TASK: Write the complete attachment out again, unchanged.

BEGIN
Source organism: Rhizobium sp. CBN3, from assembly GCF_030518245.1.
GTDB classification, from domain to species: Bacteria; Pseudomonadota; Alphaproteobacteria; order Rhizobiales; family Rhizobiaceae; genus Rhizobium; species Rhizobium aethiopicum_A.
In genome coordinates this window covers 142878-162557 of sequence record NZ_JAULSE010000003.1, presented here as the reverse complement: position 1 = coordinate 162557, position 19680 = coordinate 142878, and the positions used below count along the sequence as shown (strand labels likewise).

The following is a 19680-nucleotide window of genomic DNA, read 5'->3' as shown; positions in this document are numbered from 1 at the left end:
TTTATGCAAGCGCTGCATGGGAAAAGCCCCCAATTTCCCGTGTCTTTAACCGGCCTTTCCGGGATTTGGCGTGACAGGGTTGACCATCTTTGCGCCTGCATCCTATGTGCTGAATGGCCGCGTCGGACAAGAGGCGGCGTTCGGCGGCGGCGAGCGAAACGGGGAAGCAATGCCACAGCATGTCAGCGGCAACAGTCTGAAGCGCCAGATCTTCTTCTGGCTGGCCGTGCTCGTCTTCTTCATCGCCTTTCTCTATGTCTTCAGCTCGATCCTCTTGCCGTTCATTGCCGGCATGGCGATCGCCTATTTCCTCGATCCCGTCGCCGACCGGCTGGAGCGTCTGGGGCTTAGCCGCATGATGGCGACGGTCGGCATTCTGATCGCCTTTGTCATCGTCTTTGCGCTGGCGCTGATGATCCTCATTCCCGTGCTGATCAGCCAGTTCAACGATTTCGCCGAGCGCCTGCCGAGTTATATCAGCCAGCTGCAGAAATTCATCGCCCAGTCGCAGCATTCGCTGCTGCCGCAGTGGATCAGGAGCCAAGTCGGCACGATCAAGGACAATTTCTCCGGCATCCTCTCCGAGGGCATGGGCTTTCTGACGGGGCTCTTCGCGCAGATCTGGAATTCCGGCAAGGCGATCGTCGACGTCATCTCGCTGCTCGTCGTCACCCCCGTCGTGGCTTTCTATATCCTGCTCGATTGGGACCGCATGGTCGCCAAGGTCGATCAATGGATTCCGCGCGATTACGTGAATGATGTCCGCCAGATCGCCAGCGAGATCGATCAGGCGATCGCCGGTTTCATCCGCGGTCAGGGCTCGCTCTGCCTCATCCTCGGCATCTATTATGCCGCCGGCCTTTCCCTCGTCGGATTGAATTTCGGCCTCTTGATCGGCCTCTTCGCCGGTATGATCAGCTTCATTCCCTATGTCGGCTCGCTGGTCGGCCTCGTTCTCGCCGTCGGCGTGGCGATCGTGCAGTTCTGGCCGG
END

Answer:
Source organism: Rhizobium sp. CBN3, from assembly GCF_030518245.1.
GTDB classification, from domain to species: Bacteria; Pseudomonadota; Alphaproteobacteria; order Rhizobiales; family Rhizobiaceae; genus Rhizobium; species Rhizobium aethiopicum_A.
In genome coordinates this window covers 142878-162557 of sequence record NZ_JAULSE010000003.1, presented here as the reverse complement: position 1 = coordinate 162557, position 19680 = coordinate 142878, and the positions used below count along the sequence as shown (strand labels likewise).

The following is a 19680-nucleotide window of genomic DNA, read 5'->3' as shown; positions in this document are numbered from 1 at the left end:
TTTATGCAAGCGCTGCATGGGAAAAGCCCCCAATTTCCCGTGTCTTTAACCGGCCTTTCCGGGATTTGGCGTGACAGGGTTGACCATCTTTGCGCCTGCATCCTATGTGCTGAATGGCCGCGTCGGACAAGAGGCGGCGTTCGGCGGCGGCGAGCGAAACGGGGAAGCAATGCCACAGCATGTCAGCGGCAACAGTCTGAAGCGCCAGATCTTCTTCTGGCTGGCCGTGCTCGTCTTCTTCATCGCCTTTCTCTATGTCTTCAGCTCGATCCTCTTGCCGTTCATTGCCGGCATGGCGATCGCCTATTTCCTCGATCCCGTCGCCGACCGGCTGGAGCGTCTGGGGCTTAGCCGCATGATGGCGACGGTCGGCATTCTGATCGCCTTTGTCATCGTCTTTGCGCTGGCGCTGATGATCCTCATTCCCGTGCTGATCAGCCAGTTCAACGATTTCGCCGAGCGCCTGCCGAGTTATATCAGCCAGCTGCAGAAATTCATCGCCCAGTCGCAGCATTCGCTGCTGCCGCAGTGGATCAGGAGCCAAGTCGGCACGATCAAGGACAATTTCTCCGGCATCCTCTCCGAGGGCATGGGCTTTCTGACGGGGCTCTTCGCGCAGATCTGGAATTCCGGCAAGGCGATCGTCGACGTCATCTCGCTGCTCGTCGTCACCCCCGTCGTGGCTTTCTATATCCTGCTCGATTGGGACCGCATGGTCGCCAAGGTCGATCAATGGATTCCGCGCGATTACGTGAATGATGTCCGCCAGATCGCCAGCGAGATCGATCAGGCGATCGCCGGTTTCATCCGCGGTCAGGGCTCGCTCTGCCTCATCCTCGGCATCTATTATGCCGCCGGCCTTTCCCTCGTCGGATTGAATTTCGGCCTCTTGATCGGCCTCTTCGCCGGTATGATCAGCTTCATTCCCTATGTCGGCTCGCTGGTCGGCCTCGTTCTCGCCGTCGGCGTGGCGATCGTGCAGTTCTGGCCGG